be James Drayton again sober steady
a kind husband ar.d a good father !
On and wake up ti e children, JJnrr, ar.d
let us ail pray together!"
"Is father going to kill us?" they
OMY A POOR WOS'UJI.
An Humble Missionary Thimble-rigging
tor flie J'oor Heat lien.
On the tram, the otuer day, a very
solemn-looking man. dressed in black
and carrying a hat-box, came along and
dropped into my seat.
" It is a fine day," I remarked, desir
insr to be friendly.
"It is a fine day, but young man, how
is it with your soul?" he replied, rolling
no his eyes and looking still more sol
I asked him what he meant, and ho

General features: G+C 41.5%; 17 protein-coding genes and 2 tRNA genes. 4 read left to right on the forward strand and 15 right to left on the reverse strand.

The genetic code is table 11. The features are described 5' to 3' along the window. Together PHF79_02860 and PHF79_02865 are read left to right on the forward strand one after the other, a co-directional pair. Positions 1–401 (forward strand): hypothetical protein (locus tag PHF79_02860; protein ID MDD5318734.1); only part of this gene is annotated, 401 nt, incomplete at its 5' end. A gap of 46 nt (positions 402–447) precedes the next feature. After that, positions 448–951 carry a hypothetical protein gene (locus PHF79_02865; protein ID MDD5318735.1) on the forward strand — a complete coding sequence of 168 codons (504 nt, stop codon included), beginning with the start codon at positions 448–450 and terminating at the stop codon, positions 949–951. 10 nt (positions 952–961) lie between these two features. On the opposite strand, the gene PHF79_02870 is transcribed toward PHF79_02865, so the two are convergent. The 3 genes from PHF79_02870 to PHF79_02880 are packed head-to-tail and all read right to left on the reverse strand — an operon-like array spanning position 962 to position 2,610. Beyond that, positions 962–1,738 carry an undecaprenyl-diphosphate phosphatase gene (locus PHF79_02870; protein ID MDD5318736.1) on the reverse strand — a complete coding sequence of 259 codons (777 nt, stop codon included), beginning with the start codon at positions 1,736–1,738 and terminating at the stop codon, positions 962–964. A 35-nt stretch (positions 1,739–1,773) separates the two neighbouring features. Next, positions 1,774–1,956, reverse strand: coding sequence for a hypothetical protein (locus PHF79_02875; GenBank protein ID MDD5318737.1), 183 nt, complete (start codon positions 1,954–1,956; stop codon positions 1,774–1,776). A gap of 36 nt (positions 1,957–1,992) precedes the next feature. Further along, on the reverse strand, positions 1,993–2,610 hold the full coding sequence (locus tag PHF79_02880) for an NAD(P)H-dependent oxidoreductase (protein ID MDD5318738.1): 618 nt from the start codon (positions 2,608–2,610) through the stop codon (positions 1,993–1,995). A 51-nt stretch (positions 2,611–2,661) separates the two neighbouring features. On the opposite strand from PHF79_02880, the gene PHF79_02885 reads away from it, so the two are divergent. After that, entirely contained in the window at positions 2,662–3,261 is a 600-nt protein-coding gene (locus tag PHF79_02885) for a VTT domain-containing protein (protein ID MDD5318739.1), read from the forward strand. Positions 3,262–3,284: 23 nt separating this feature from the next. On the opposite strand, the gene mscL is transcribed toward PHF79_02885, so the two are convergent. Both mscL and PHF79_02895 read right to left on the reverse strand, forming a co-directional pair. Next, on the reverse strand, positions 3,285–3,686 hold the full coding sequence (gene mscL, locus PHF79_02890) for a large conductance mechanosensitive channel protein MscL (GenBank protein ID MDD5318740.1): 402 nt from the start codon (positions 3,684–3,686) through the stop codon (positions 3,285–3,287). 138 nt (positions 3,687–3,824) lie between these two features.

" Where would yon po to if you died?
How does your record stand in heaven?"
I told him that I was jogging along
peacefully-like, paying my debts, saving
a little money, and dropping something
into the contribution box as it passed.
" That won't elo ah," he said, as he
folded his arms and closed hia eyes,
"you're a sinner, ah, a baneful sinner.
There id no mansion laid up for you in
the land beyond the skies ah. Do ycu
ever prav ah ?"
' Once in a groat while," I told him.
" The devil is in your heart ah," he
went on. "You pray not, neither do
you sing. .Luke a nowc-r you snail be
cut down, and the stem rshail wither end
decay, and be seen no more among the
" What would you advise me to do ?'
I asked, feeling a little weak.
"I am but a paor worm myself," he
answered meekly "like unto a puny
'A cockroach, for instance," I put
in, as he paused.
"Only a poor etiuggling -or'um,"
he went on, never minding me, "yet I